Full text: Iceland 1930

According to paragraph 1 of the Icelandic constitution the form of 
government is a limited monarchy, and § 2 of the constitution pre- 
scribes that the legislative power rests jointly with the crown and 
Althingi. The executive power is vested in the crown, while the adminis- 
tration of justice is exercised by the courts. As will appear below the 
constitution has not followed this division of powsr with full consistency. 
The king has the highest power in all affairs of the State, subject 
to the reservations set forth in the constitution. The kingdom passes 
in direct male line to the descendants of king Christian IX and his 
queen, Louise. The Crown-prince, in order to succeed to the throne, 
must belong to the Lutheran Church; and he must not, without the 
sanction of Althingi and the Rigsdag, be the sovereign of another 
country. But in order to be able to exercise the royal power, he 
must have reached the age (18 years) fixed by the law; he must be 
so sound in mind and body as to be fit to discharge his official du- 
ties; he must be able personally to exercise his royal power, and 
he must have taken an oath of fidelity to the constitution. If the king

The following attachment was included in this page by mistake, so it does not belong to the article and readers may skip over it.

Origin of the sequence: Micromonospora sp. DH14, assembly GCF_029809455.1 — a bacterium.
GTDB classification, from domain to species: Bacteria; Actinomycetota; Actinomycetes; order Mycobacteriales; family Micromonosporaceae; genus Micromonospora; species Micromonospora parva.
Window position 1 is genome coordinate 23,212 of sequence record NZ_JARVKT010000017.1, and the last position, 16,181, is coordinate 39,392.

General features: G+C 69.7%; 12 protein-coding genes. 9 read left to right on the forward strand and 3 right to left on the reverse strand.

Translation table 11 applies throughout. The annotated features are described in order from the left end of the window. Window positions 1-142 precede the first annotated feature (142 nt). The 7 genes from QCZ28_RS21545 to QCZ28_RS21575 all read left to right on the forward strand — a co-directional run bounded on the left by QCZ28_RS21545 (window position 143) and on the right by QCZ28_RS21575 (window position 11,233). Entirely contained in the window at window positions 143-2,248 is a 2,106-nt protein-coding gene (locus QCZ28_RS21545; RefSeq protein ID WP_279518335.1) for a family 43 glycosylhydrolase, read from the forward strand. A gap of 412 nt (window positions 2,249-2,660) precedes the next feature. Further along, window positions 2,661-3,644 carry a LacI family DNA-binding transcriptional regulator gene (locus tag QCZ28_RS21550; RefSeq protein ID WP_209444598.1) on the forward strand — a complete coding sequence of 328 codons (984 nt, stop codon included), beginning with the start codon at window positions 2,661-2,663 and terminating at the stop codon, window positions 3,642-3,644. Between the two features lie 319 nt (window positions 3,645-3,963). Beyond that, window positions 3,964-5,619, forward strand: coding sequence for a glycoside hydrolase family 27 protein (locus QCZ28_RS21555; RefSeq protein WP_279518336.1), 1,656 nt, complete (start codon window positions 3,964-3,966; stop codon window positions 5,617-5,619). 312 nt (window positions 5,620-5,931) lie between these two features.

is not in a condition to reign, the heir to the crown, a special regent, 
or the council of State, exercises the royal power ad interim. The 
king's person is sacred, and he enjoys in an especial degree the pro- 
tection of the law. The Civil List of the king is fixed by law. 
The king is exempted from responsibility, but the ministers are re- 
sponsible for the conduct of affairs. The king appoints the ministers, 
accepts their resignation, fixes their number, and defines their respec- 
tive spheres of action. As a rule, the ministers have been three 
since 1917, but sometimes a minister has been in charge of more 
than one department for a short period of time. The king decides 
which of the ministers shall be the premier. The seat of the govern- 
ment is Reykjavik. In order to be valid, all royal decrees, both con- 
cerning legislative and administrative affairs, must be countersigned 
by a minister. All laws and important measures must be laid before 
the king in council composed of the ministers and the Crown-prince, 
if he is of age, and presided over by the king. Qutside Iceland the

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